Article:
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Transcript
```Esc 102 Introduction to Electronics, 2004-2005/I
Experiment 3
Verification of Network Theorems
Aim of the Experiment
The aim of the experiment is to verify the Superposition and Thevenin’s theorems in the
laboratory. You will use two circuits containing DC sources only and another one containing
both DC and AC sources. These circuits do not have any dependent sources and are hence
simple ones.
In this experiment you are given the freedom to do the experiment yourselves. You will be
given the circuit elements, and a Digital Multimeter (DMM). DC voltage sources are available
on the board. For the DC networks (Networks 1 and 2), you should use the DMM for your
measurements. For Network-3 containing an AC source, you should use the CRO for voltage
measurements.
General Instructions and Precautions
1. DMM is an extremely useful general purpose Digital instrument, used for measuring
voltages (AC and DC), currents (AC and DC), and resistances. Most DMMs have some
extra functions, such as Diode check, Transistor check, etc.
2. Familiarize yourself with the DMM given to you. You will use it to measure the resistor
values and node voltages only.
3. You need to be extremely careful when making measurements. Before measuring
voltage or resistance, make it doubly sure that you have set up DMM correctly and the
input leads are connected to the correct sockets of the DMM.
4. Before doing a measurement with the DMM you need to do TWO things. (i) Choose the
correct FUNCTION using the rotary switch of the DMM. (ii) Connect the measuring
leads of the DMM to the appropriate sockets of the DMM. One of the test leads (Black
colour lead) should always be connected on the COMMON terminal. Note that the
Voltage readings on the DMM are always with respect to the COMMON terminal.
5. The given DMM has an input resistance of at least 20 Mohms. Hence, it can be safely
assumed that DMM voltage measurements will not alter the node voltages of your
networks in this experiment.
6. When you are verifying the Superposition theorem, do not short circuit the DC power
supplies. Instead, remove the DC power supply connections, and replace the power
supply with a wire, thus giving 0 Volts to the network.
7. Before you connect a resistor in the circuit/network, measure its value using the DMM.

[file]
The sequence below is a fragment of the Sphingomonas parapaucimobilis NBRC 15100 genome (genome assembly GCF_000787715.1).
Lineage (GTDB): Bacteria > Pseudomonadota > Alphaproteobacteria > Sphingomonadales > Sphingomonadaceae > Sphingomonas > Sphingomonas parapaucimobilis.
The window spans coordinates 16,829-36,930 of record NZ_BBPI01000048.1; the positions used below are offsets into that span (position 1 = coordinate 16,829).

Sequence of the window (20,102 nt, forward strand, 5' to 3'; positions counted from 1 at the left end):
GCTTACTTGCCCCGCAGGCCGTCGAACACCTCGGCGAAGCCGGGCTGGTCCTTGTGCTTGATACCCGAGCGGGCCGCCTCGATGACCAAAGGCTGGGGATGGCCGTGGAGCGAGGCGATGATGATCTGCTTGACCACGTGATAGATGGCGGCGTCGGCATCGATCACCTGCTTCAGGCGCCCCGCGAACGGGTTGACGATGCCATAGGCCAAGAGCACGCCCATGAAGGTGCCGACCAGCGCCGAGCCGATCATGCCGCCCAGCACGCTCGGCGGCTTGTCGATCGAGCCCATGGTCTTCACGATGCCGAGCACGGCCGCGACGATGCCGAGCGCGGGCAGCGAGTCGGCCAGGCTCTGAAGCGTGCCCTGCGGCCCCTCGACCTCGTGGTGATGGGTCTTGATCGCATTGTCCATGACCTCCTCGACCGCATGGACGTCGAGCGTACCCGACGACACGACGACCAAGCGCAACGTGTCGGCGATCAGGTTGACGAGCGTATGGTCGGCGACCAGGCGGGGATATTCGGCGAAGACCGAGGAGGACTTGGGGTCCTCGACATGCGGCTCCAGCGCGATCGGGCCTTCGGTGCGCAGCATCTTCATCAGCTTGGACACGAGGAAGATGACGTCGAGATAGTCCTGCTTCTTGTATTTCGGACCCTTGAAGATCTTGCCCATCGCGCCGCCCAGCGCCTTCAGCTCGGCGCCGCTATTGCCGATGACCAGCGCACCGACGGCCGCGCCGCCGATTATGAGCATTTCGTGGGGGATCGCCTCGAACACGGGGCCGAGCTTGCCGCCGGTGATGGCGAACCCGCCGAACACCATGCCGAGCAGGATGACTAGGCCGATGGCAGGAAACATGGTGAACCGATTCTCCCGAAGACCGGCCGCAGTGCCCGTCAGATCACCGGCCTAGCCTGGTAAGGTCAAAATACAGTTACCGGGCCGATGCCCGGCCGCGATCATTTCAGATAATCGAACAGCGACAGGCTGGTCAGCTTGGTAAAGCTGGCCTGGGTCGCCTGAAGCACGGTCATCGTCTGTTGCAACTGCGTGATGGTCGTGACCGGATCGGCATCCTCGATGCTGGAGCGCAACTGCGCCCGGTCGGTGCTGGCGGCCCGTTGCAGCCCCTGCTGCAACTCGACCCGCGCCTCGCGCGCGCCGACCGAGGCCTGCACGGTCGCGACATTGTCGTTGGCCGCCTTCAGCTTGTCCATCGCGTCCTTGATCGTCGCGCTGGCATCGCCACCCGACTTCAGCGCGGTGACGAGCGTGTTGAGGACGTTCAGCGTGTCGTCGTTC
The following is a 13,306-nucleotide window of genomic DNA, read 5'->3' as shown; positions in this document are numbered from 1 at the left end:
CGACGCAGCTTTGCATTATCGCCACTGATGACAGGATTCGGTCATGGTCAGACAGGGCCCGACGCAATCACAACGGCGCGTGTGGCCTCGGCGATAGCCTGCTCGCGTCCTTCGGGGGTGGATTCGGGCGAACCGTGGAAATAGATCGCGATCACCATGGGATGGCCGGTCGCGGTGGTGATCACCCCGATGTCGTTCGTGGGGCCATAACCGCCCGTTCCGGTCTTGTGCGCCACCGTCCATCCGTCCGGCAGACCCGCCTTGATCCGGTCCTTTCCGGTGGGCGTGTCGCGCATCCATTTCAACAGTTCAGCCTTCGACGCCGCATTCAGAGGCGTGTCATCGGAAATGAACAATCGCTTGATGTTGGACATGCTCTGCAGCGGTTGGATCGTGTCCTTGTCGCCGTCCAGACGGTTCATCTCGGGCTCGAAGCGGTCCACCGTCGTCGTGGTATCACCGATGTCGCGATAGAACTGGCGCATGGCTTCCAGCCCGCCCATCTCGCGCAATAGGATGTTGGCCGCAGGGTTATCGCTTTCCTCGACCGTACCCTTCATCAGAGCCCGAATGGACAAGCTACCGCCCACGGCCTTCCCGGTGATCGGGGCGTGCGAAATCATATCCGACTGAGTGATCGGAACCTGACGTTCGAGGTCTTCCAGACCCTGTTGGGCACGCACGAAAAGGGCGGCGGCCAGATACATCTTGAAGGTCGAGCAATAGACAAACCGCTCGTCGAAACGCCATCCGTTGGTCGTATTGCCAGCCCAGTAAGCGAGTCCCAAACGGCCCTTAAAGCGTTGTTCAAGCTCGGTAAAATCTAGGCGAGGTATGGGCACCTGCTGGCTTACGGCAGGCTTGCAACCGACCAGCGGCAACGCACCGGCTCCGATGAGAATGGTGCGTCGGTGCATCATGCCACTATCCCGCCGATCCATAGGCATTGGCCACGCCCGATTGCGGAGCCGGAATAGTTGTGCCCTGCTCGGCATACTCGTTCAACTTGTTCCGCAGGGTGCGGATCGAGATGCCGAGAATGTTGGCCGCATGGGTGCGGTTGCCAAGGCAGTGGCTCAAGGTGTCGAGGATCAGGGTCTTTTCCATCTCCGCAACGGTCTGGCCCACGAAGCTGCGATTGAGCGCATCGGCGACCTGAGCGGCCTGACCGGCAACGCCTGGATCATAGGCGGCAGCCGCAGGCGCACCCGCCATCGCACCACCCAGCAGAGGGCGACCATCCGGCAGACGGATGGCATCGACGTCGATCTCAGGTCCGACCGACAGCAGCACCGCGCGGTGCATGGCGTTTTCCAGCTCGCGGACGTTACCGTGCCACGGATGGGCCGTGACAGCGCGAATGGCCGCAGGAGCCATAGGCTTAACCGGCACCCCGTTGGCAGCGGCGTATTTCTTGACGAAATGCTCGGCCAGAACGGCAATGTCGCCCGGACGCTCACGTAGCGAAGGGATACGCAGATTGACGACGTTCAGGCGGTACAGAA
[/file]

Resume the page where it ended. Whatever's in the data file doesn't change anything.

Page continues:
8. You should not use the DMM to measure currents. Instead, calculate the current in a
branch from the measured values of the Node voltages and the known value of the
resistors.
9. We expect you to come up with your own procedure to verify the theorems, as specified
in the following networks. Before entering the Lab for this experiment, you will need to
write clear steps and prepare tables, etc in your Lab Record and explain how you would
proceed. Please note that you will not be allowed to enter the lab without the above.
10. All the theoretical calculations asked in the networks below must be done before coming
to the Lab.
11. Please switch OFF the DMM after finishing the experiments on Networks 1 and 2.
1
Part A: Network 1 (Verification of Superposition and Thevenin’s Theorems)
1. A simple resistive network is shown in Fig.1. It is required to find VAB and IL for two
values of RL, viz. (i) RL= 220 ohms, and (ii) RL= 680 ohms.
2. Measure VAB and estimate IL for the two values of RL.
3. Calculate VAB and IL for the two cases. Experimentally verify Superposition theorem for
the above cases. Compare your theoretical and experimental results.
4. Calculate VTH, RTH, VAB and IL. Experimentally verify Thevenin’s theorem using the
values obtained for VAB and IL. Compare your theoretical and experimental results.
RL
IL
Figure 1
Part B: Network 2 (Bridge Circuit)
1. A bridge resistive network is shown in Fig.2. It is required to find V AB and IL for two
values of RL, viz. (i) RL= 560 ohms, and (ii) RL= 180 ohms.
2. Measure VAB and estimate IL for the two values of RL.
3. Calculate VTH and RTH as well as VAB and IL for the two cases. (To solve the problem, it
is easier to use Thevenin’s theorem separately at Nodes A and B, w.r.t. the ground,
instead of finding Thevenin’s equivalent just across terminals A and B). Experimentally
verify Thevenin’s theorem using the values obtained for VAB and IL. Compare your
theoretical calculations with the experimental results.
RL
A IL B
Figure 2
Part C: Network 3 (containing DC and AC sources)
NOTE: Use only CRO to measure voltages.
1. A resistive network is shown in Fig.3. It is required to find VAB for RL= 1.2K.
2. Measure VAB on the CRO.
3. Calculate VAB. Experimentally verify Superposition theorem. Compare your theoretical
calculations with the experimental results.
A
RL
B
Figure 3
2
+
VAB
-
```
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